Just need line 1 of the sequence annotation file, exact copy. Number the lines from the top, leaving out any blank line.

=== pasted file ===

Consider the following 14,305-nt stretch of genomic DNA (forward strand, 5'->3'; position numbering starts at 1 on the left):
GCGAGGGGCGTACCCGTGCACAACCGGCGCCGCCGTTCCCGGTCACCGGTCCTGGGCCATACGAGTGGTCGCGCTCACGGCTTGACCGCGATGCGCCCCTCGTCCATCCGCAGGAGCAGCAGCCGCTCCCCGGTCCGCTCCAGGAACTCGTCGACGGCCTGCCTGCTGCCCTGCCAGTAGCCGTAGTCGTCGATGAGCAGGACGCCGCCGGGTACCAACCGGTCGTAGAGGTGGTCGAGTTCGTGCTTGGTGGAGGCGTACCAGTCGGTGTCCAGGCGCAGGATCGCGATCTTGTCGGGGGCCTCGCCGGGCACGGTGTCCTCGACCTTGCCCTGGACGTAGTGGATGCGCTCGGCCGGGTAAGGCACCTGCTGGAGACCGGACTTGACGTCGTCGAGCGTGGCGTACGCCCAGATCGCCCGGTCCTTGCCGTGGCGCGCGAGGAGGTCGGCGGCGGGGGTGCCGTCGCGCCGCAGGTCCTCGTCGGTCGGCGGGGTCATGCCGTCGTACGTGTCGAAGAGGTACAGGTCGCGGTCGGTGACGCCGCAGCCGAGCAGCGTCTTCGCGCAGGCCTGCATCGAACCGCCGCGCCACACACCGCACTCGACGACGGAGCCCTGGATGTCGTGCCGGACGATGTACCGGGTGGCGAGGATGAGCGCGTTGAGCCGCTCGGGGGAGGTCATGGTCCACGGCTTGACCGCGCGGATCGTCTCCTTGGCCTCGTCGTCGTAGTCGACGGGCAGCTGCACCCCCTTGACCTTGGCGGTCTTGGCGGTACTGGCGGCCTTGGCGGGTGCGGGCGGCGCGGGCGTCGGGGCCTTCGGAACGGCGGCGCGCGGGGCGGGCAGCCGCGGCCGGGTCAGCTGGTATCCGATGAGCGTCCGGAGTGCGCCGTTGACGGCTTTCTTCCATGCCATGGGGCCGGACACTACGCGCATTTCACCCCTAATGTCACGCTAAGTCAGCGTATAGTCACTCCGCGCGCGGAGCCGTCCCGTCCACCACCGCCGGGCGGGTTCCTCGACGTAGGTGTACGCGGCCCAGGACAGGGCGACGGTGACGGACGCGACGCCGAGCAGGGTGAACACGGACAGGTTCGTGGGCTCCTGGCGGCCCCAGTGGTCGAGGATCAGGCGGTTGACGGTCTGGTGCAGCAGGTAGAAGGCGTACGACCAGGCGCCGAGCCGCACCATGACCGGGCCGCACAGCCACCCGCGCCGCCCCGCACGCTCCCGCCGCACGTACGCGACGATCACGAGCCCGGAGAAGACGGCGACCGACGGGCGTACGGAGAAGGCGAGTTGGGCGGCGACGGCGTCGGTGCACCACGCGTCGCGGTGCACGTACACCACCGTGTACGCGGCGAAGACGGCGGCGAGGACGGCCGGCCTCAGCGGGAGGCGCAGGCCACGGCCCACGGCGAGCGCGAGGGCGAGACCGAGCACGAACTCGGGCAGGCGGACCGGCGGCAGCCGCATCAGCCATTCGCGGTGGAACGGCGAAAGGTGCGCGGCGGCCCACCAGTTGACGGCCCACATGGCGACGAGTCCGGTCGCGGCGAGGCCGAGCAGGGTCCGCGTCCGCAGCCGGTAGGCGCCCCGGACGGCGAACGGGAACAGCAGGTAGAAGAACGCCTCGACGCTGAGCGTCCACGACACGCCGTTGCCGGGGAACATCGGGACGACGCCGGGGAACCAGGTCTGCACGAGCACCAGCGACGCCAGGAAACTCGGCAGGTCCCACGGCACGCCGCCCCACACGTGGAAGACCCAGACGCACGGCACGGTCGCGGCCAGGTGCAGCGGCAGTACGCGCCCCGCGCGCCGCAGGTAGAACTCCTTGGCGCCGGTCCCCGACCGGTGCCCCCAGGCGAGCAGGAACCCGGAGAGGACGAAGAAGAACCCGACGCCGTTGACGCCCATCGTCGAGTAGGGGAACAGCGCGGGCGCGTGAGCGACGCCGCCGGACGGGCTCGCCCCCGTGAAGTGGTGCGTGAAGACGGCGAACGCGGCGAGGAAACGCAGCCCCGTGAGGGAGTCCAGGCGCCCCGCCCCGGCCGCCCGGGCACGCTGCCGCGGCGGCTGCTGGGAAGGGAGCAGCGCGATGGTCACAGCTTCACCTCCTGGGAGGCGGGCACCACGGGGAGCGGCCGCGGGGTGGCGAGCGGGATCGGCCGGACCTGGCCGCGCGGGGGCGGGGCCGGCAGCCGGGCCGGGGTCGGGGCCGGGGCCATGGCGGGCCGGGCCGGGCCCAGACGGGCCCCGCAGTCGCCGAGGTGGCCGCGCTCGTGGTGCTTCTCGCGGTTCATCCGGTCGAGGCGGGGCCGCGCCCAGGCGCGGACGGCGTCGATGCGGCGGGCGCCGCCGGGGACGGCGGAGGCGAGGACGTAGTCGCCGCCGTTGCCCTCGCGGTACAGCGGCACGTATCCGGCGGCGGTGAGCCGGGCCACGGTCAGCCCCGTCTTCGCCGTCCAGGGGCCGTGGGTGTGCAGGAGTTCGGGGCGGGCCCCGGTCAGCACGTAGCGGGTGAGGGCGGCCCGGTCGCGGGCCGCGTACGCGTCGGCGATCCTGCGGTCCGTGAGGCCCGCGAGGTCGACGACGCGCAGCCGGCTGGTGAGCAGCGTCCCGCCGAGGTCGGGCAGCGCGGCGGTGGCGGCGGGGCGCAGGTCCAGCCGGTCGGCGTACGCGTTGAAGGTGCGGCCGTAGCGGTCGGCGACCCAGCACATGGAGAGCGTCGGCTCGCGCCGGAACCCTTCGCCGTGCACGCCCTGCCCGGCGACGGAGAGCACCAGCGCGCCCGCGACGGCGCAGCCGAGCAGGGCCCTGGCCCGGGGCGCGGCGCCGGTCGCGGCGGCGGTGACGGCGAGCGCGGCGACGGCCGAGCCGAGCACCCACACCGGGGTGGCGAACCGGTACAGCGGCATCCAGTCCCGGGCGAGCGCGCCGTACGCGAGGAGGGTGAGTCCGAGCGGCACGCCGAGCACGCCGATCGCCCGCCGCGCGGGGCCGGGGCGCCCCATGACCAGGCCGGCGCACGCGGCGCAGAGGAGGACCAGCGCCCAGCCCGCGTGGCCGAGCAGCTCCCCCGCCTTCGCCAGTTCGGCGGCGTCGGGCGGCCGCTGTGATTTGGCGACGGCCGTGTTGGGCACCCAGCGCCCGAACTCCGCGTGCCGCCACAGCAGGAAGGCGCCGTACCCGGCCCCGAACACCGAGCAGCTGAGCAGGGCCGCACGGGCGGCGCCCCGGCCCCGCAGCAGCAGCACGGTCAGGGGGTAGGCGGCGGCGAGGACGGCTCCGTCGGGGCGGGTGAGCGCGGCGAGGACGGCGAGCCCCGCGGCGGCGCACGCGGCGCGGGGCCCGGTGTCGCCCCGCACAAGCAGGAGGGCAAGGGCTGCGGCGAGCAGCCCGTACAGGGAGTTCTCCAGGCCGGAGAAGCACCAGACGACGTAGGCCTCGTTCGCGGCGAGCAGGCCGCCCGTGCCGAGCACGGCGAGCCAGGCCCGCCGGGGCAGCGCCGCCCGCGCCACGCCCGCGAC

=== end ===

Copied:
Consider the following 14,305-nt stretch of genomic DNA (forward strand, 5'->3'; position numbering starts at 1 on the left):